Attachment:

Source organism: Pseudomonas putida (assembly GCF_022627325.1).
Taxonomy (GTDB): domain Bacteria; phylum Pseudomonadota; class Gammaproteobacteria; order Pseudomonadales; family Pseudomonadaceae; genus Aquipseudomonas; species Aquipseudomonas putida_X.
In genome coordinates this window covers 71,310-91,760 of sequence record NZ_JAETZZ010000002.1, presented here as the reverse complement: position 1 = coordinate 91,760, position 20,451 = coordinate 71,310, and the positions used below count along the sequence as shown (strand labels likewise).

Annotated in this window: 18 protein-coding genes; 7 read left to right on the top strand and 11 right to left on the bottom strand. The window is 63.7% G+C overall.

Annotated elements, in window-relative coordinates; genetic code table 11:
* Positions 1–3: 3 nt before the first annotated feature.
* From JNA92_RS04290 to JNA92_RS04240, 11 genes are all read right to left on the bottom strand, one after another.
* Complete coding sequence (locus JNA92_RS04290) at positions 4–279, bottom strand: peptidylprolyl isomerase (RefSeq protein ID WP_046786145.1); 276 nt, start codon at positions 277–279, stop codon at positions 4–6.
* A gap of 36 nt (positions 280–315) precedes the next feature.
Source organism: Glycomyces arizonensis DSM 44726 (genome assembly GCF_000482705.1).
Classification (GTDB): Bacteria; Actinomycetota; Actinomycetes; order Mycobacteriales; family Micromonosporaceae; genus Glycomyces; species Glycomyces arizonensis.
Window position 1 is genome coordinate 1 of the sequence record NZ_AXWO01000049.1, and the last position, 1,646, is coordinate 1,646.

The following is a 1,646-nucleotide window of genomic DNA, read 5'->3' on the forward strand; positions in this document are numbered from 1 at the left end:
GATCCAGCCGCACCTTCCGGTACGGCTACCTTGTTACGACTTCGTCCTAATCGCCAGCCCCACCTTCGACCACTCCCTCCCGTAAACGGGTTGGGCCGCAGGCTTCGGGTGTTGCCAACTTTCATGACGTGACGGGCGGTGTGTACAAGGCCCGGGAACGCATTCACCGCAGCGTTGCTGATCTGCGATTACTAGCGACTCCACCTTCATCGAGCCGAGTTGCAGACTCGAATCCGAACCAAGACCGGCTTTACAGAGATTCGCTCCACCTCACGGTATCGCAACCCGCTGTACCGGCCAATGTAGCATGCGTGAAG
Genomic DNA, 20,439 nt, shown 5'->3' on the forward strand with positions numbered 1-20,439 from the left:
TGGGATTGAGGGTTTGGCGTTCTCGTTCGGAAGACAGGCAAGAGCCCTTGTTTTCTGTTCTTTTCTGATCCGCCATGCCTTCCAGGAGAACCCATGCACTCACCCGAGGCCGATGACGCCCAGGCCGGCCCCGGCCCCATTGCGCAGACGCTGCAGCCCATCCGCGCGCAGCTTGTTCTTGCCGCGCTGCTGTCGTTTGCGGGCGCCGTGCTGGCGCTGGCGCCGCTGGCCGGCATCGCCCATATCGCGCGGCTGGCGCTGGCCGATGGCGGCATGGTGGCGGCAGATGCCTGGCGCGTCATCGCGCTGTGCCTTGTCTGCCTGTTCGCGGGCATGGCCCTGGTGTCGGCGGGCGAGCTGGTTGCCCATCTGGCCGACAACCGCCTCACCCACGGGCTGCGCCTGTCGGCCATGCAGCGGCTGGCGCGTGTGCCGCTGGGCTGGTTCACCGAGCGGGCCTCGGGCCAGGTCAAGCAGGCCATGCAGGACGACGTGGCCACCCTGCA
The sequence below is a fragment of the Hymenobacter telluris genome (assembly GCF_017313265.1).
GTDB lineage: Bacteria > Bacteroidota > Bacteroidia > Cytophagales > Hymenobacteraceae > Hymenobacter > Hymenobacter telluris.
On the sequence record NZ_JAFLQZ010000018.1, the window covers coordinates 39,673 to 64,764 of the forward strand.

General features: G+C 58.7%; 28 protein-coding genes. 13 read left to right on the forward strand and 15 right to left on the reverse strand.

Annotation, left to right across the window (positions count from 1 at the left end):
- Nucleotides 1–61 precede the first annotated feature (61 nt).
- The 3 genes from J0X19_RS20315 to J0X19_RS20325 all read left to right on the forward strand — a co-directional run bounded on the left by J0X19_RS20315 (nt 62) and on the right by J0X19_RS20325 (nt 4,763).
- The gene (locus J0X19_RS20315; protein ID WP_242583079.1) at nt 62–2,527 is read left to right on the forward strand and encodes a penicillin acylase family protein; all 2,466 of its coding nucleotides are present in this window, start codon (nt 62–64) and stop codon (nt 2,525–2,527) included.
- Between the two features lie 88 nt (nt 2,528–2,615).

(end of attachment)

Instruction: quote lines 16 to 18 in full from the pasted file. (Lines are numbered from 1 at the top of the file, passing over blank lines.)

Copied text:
TGGGATTGAGGGTTTGGCGTTCTCGTTCGGAAGACAGGCAAGAGCCCTTGTTTTCTGTTCTTTTCTGATCCGCCATGCCTTCCAGGAGAACCCATGCACTCACCCGAGGCCGATGACGCCCAGGCCGGCCCCGGCCCCATTGCGCAGACGCTGCAGCCCATCCGCGCGCAGCTTGTTCTTGCCGCGCTGCTGTCGTTTGCGGGCGCCGTGCTGGCGCTGGCGCCGCTGGCCGGCATCGCCCATATCGCGCGGCTGGCGCTGGCCGATGGCGGCATGGTGGCGGCAGATGCCTGGCGCGTCATCGCGCTGTGCCTTGTCTGCCTGTTCGCGGGCATGGCCCTGGTGTCGGCGGGCGAGCTGGTTGCCCATCTGGCCGACAACCGCCTCACCCACGGGCTGCGCCTGTCGGCCATGCAGCGGCTGGCGCGTGTGCCGCTGGGCTGGTTCACCGAGCGGGCCTCGGGCCAGGTCAAGCAGGCCATGCAGGACGACGTGGCCACCCTGCA
The sequence below is a fragment of the Hymenobacter telluris genome (assembly GCF_017313265.1).
GTDB lineage: Bacteria > Bacteroidota > Bacteroidia > Cytophagales > Hymenobacteraceae > Hymenobacter > Hymenobacter telluris.